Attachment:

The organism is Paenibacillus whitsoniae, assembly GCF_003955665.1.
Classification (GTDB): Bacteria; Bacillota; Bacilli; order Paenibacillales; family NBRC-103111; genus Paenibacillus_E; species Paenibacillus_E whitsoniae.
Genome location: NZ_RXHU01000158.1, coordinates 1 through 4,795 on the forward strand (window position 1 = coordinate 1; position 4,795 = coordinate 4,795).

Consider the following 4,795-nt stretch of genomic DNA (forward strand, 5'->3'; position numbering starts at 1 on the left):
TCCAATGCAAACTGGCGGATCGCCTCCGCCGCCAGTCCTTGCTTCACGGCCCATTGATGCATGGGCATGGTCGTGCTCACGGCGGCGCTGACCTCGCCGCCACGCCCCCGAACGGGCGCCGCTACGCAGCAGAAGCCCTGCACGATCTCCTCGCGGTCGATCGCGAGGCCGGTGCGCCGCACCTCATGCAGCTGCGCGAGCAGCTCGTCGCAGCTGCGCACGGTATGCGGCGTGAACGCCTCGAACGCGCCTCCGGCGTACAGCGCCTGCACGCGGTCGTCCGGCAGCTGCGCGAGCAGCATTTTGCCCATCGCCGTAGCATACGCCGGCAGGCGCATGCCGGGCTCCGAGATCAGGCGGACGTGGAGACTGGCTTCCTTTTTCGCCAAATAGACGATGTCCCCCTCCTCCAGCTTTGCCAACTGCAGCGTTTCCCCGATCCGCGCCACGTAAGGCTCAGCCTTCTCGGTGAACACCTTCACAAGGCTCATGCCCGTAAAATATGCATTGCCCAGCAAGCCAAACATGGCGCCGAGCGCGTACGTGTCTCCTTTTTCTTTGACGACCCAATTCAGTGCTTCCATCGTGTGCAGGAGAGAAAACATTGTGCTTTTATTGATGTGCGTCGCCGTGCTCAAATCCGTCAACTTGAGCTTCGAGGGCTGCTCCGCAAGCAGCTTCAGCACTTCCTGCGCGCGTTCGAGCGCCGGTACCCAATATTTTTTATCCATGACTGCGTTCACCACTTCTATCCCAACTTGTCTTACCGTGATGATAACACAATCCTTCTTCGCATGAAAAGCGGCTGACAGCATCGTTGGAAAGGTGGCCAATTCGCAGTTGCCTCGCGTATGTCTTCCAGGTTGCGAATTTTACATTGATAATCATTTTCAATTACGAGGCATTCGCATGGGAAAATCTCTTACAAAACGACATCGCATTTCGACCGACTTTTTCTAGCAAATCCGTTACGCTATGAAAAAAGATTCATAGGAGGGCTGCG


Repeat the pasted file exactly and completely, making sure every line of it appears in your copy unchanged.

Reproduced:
The organism is Paenibacillus whitsoniae, assembly GCF_003955665.1.
Classification (GTDB): Bacteria; Bacillota; Bacilli; order Paenibacillales; family NBRC-103111; genus Paenibacillus_E; species Paenibacillus_E whitsoniae.
Genome location: NZ_RXHU01000158.1, coordinates 1 through 4,795 on the forward strand (window position 1 = coordinate 1; position 4,795 = coordinate 4,795).

Consider the following 4,795-nt stretch of genomic DNA (forward strand, 5'->3'; position numbering starts at 1 on the left):
TCCAATGCAAACTGGCGGATCGCCTCCGCCGCCAGTCCTTGCTTCACGGCCCATTGATGCATGGGCATGGTCGTGCTCACGGCGGCGCTGACCTCGCCGCCACGCCCCCGAACGGGCGCCGCTACGCAGCAGAAGCCCTGCACGATCTCCTCGCGGTCGATCGCGAGGCCGGTGCGCCGCACCTCATGCAGCTGCGCGAGCAGCTCGTCGCAGCTGCGCACGGTATGCGGCGTGAACGCCTCGAACGCGCCTCCGGCGTACAGCGCCTGCACGCGGTCGTCCGGCAGCTGCGCGAGCAGCATTTTGCCCATCGCCGTAGCATACGCCGGCAGGCGCATGCCGGGCTCCGAGATCAGGCGGACGTGGAGACTGGCTTCCTTTTTCGCCAAATAGACGATGTCCCCCTCCTCCAGCTTTGCCAACTGCAGCGTTTCCCCGATCCGCGCCACGTAAGGCTCAGCCTTCTCGGTGAACACCTTCACAAGGCTCATGCCCGTAAAATATGCATTGCCCAGCAAGCCAAACATGGCGCCGAGCGCGTACGTGTCTCCTTTTTCTTTGACGACCCAATTCAGTGCTTCCATCGTGTGCAGGAGAGAAAACATTGTGCTTTTATTGATGTGCGTCGCCGTGCTCAAATCCGTCAACTTGAGCTTCGAGGGCTGCTCCGCAAGCAGCTTCAGCACTTCCTGCGCGCGTTCGAGCGCCGGTACCCAATATTTTTTATCCATGACTGCGTTCACCACTTCTATCCCAACTTGTCTTACCGTGATGATAACACAATCCTTCTTCGCATGAAAAGCGGCTGACAGCATCGTTGGAAAGGTGGCCAATTCGCAGTTGCCTCGCGTATGTCTTCCAGGTTGCGAATTTTACATTGATAATCATTTTCAATTACGAGGCATTCGCATGGGAAAATCTCTTACAAAACGACATCGCATTTCGACCGACTTTTTCTAGCAAATCCGTTACGCTATGAAAAAAGATTCATAGGAGGGCTGCG